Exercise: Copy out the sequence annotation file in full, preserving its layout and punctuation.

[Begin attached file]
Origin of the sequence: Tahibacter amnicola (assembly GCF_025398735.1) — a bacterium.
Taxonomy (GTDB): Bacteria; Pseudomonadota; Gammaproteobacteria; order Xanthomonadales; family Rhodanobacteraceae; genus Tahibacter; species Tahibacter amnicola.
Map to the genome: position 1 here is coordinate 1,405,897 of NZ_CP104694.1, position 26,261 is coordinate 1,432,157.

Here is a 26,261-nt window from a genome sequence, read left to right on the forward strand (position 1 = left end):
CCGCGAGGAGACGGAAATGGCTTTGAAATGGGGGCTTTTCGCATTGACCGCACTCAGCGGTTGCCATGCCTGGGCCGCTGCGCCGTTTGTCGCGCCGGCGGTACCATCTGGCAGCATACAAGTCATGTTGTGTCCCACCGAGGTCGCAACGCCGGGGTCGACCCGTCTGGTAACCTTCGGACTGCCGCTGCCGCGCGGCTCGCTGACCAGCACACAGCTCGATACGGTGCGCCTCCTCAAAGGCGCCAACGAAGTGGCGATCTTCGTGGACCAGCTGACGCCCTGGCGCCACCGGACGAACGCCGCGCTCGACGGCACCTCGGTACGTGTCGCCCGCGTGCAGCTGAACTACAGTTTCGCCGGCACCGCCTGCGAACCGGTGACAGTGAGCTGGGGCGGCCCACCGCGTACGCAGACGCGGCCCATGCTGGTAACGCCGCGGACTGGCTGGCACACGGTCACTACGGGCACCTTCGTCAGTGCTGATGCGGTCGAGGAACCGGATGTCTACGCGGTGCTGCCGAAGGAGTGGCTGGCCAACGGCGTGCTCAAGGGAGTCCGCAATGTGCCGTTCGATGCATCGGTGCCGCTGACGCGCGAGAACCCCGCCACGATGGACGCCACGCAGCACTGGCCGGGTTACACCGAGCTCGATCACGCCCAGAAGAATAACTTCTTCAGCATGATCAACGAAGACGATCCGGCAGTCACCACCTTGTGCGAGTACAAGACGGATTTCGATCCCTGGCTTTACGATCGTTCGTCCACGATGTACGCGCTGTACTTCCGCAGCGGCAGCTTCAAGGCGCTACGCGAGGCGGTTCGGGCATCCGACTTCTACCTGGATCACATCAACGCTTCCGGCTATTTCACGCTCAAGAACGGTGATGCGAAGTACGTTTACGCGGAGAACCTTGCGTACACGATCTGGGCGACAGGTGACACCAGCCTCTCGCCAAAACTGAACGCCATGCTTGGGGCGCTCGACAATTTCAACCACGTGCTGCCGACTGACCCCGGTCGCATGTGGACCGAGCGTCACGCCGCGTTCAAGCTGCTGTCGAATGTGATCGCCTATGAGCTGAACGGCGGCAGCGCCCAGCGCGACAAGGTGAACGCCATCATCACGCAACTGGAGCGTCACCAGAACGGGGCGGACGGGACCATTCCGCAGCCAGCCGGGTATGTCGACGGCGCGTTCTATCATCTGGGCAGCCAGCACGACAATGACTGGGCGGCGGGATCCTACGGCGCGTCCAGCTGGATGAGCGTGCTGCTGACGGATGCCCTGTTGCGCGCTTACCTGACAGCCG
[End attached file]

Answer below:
Origin of the sequence: Tahibacter amnicola (assembly GCF_025398735.1) — a bacterium.
Taxonomy (GTDB): Bacteria; Pseudomonadota; Gammaproteobacteria; order Xanthomonadales; family Rhodanobacteraceae; genus Tahibacter; species Tahibacter amnicola.
Map to the genome: position 1 here is coordinate 1,405,897 of NZ_CP104694.1, position 26,261 is coordinate 1,432,157.

Here is a 26,261-nt window from a genome sequence, read left to right on the forward strand (position 1 = left end):
CCGCGAGGAGACGGAAATGGCTTTGAAATGGGGGCTTTTCGCATTGACCGCACTCAGCGGTTGCCATGCCTGGGCCGCTGCGCCGTTTGTCGCGCCGGCGGTACCATCTGGCAGCATACAAGTCATGTTGTGTCCCACCGAGGTCGCAACGCCGGGGTCGACCCGTCTGGTAACCTTCGGACTGCCGCTGCCGCGCGGCTCGCTGACCAGCACACAGCTCGATACGGTGCGCCTCCTCAAAGGCGCCAACGAAGTGGCGATCTTCGTGGACCAGCTGACGCCCTGGCGCCACCGGACGAACGCCGCGCTCGACGGCACCTCGGTACGTGTCGCCCGCGTGCAGCTGAACTACAGTTTCGCCGGCACCGCCTGCGAACCGGTGACAGTGAGCTGGGGCGGCCCACCGCGTACGCAGACGCGGCCCATGCTGGTAACGCCGCGGACTGGCTGGCACACGGTCACTACGGGCACCTTCGTCAGTGCTGATGCGGTCGAGGAACCGGATGTCTACGCGGTGCTGCCGAAGGAGTGGCTGGCCAACGGCGTGCTCAAGGGAGTCCGCAATGTGCCGTTCGATGCATCGGTGCCGCTGACGCGCGAGAACCCCGCCACGATGGACGCCACGCAGCACTGGCCGGGTTACACCGAGCTCGATCACGCCCAGAAGAATAACTTCTTCAGCATGATCAACGAAGACGATCCGGCAGTCACCACCTTGTGCGAGTACAAGACGGATTTCGATCCCTGGCTTTACGATCGTTCGTCCACGATGTACGCGCTGTACTTCCGCAGCGGCAGCTTCAAGGCGCTACGCGAGGCGGTTCGGGCATCCGACTTCTACCTGGATCACATCAACGCTTCCGGCTATTTCACGCTCAAGAACGGTGATGCGAAGTACGTTTACGCGGAGAACCTTGCGTACACGATCTGGGCGACAGGTGACACCAGCCTCTCGCCAAAACTGAACGCCATGCTTGGGGCGCTCGACAATTTCAACCACGTGCTGCCGACTGACCCCGGTCGCATGTGGACCGAGCGTCACGCCGCGTTCAAGCTGCTGTCGAATGTGATCGCCTATGAGCTGAACGGCGGCAGCGCCCAGCGCGACAAGGTGAACGCCATCATCACGCAACTGGAGCGTCACCAGAACGGGGCGGACGGGACCATTCCGCAGCCAGCCGGGTATGTCGACGGCGCGTTCTATCATCTGGGCAGCCAGCACGACAATGACTGGGCGGCGGGATCCTACGGCGCGTCCAGCTGGATGAGCGTGCTGCTGACGGATGCCCTGTTGCGCGCTTACCTGACAGCCG